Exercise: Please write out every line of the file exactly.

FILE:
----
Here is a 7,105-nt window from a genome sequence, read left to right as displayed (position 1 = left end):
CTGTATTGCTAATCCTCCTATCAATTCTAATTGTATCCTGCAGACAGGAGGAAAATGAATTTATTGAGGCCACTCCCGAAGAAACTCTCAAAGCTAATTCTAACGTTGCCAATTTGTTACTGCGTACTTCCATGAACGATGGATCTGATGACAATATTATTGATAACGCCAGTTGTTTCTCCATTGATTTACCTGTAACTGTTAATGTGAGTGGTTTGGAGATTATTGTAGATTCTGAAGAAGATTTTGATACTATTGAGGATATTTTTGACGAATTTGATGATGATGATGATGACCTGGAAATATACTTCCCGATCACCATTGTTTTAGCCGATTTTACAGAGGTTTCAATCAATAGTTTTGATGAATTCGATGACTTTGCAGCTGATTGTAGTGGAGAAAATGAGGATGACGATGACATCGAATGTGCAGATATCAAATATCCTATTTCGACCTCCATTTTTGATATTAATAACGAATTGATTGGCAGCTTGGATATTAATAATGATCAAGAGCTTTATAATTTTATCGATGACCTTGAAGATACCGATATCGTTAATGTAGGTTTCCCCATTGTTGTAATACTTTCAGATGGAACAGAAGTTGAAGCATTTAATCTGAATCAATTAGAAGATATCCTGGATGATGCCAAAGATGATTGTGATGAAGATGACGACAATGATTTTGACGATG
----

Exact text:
Here is a 7,105-nt window from a genome sequence, read left to right as displayed (position 1 = left end):
CTGTATTGCTAATCCTCCTATCAATTCTAATTGTATCCTGCAGACAGGAGGAAAATGAATTTATTGAGGCCACTCCCGAAGAAACTCTCAAAGCTAATTCTAACGTTGCCAATTTGTTACTGCGTACTTCCATGAACGATGGATCTGATGACAATATTATTGATAACGCCAGTTGTTTCTCCATTGATTTACCTGTAACTGTTAATGTGAGTGGTTTGGAGATTATTGTAGATTCTGAAGAAGATTTTGATACTATTGAGGATATTTTTGACGAATTTGATGATGATGATGATGACCTGGAAATATACTTCCCGATCACCATTGTTTTAGCCGATTTTACAGAGGTTTCAATCAATAGTTTTGATGAATTCGATGACTTTGCAGCTGATTGTAGTGGAGAAAATGAGGATGACGATGACATCGAATGTGCAGATATCAAATATCCTATTTCGACCTCCATTTTTGATATTAATAACGAATTGATTGGCAGCTTGGATATTAATAATGATCAAGAGCTTTATAATTTTATCGATGACCTTGAAGATACCGATATCGTTAATGTAGGTTTCCCCATTGTTGTAATACTTTCAGATGGAACAGAAGTTGAAGCATTTAATCTGAATCAATTAGAAGATATCCTGGATGATGCCAAAGATGATTGTGATGAAGATGACGACAATGATTTTGACGATG